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But This Is My Mother!
The Plight of Our Elders in American Nursing Homes
by Cynthia Loucks

From Chapter 17: Pushing, Pulling, and Just Standing Still

Two-thirds of the nearly 17,000 nursing homes now in operation in the United States are for-profit facilities, close to 85 percent of which are owned by chains. They are bought and sold on the open market, traded as commodities like anything else on the stock market. Mama's nursing home had started out being privately and locally owned, but as a parade of out-of-state corporate owners took over, conditions seemed to steadily deteriorate despite each new owner's glowing promises. With each proprietor came major staff changes, not only at the bottom rungs where turnover was already excessive but at the supervisory and administrative levels as well. I repeatedly had the experience of investing many hours in meetings, long distance telephone calls, and letters with administrators and supervising nurses only to return in a couple of months and find that none of them worked there anymore. So I would have to start over with a whole new crew.
The owners of the nursing home my mother was in kept the grounds perfectly manicured and placed expensive furnishings in the lobby. They ordered that the walls, which were free of noticeable marks or chipping and which looked fine, be painted even though there weren't enough linens—a fundamental necessity for providing basic care—to go around. Owners invest in appearances because that is what reels in new residents and their families, and hence increases revenues. When corporate financiers lay out a budget for bed and bath linens, they neglect to calculate the cost of intangibles, like the demoralization of nurse aides who cannot do their jobs because the day's supply of towels, washcloths, and sheets has run out. Nor do they appear to consider the social cost of the exodus of good staff, who become too discouraged and frustrated to continue. Evidence further suggests that they do not calculate the cost of the loss of comfort and dignity when a helpless elder must lie on dirty sheets, do without a top sheet or blanket, or even lie in his or her own waste because the meager supply of linens is used up faster than the laundry workers can replace them.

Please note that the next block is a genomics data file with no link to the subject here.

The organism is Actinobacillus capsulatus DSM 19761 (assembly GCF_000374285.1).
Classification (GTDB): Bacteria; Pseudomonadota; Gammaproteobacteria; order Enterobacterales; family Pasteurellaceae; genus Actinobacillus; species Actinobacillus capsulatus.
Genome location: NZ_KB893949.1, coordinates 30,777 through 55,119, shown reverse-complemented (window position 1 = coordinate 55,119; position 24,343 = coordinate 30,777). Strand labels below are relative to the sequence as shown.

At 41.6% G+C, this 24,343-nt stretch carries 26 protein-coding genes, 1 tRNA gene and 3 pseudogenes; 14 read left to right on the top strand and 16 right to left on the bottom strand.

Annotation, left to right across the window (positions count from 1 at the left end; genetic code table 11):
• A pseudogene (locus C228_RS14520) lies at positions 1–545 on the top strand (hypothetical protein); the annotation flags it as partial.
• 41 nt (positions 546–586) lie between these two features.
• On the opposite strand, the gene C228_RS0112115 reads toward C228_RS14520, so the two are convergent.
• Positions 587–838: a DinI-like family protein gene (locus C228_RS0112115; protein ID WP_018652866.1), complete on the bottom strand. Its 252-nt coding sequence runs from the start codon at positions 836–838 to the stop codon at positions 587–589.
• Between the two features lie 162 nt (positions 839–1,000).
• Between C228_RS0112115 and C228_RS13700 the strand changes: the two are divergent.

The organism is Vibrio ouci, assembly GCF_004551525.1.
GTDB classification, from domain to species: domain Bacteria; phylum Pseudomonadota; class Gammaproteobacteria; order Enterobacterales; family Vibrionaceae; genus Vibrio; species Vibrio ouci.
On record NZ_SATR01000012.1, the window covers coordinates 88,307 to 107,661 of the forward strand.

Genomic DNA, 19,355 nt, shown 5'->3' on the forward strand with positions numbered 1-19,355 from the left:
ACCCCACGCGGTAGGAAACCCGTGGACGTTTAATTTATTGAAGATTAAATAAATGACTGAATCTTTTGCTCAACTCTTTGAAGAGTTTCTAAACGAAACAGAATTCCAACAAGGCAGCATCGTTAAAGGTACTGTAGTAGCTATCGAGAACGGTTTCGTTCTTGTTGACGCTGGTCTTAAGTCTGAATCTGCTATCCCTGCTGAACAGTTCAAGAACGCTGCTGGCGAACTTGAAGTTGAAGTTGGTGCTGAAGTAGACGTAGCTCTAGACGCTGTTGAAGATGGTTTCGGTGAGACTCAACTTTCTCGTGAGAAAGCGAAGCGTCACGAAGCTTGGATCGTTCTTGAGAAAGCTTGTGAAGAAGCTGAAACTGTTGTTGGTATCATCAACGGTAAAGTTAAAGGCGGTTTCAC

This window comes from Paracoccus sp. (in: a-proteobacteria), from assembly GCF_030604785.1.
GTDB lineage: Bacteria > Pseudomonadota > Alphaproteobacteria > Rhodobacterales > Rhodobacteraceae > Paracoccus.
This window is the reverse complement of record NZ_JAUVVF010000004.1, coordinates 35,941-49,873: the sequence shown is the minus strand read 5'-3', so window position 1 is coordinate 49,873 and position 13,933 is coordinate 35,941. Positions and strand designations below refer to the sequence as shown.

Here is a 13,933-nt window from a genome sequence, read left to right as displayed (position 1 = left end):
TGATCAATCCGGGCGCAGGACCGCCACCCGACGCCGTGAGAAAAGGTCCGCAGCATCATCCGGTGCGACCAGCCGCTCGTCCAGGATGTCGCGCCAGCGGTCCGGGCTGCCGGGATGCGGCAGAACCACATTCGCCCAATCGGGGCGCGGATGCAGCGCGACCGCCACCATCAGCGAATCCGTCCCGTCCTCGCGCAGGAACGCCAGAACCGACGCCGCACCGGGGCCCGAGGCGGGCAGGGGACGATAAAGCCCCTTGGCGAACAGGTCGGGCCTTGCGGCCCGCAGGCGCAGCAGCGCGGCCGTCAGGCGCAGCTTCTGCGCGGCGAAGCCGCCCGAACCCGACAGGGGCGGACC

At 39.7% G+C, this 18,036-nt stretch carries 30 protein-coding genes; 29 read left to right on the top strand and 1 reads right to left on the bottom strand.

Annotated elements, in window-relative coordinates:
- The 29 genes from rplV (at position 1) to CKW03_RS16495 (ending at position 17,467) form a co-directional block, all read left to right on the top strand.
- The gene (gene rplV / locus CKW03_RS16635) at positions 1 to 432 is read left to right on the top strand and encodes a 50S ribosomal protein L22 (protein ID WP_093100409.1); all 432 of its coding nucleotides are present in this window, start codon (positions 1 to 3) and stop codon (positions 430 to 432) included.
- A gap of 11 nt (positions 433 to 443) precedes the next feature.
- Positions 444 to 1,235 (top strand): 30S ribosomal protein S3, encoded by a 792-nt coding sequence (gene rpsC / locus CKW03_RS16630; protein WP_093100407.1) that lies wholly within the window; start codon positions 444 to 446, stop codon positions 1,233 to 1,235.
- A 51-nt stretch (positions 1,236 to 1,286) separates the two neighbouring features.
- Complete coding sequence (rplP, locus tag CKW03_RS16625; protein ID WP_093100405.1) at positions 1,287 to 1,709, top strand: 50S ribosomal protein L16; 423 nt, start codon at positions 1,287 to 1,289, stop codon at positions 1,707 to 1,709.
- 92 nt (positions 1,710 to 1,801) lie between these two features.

I would be remiss not to acknowledge that not all profit-based nursing homes are fueled by greed and disregard for the well-being of residents and staff. Some non-profit facilities have the same problems and shortcomings as do their for-profit counterparts. The impoverished conditions of many nursing homes, when not a case of outright disregard, may be the result of lack of vision and sensitivity on the part of everyone from CEOs to the nursing home administrators who are in a position to make changes but who deny what is possible and turn their backs on the problems.
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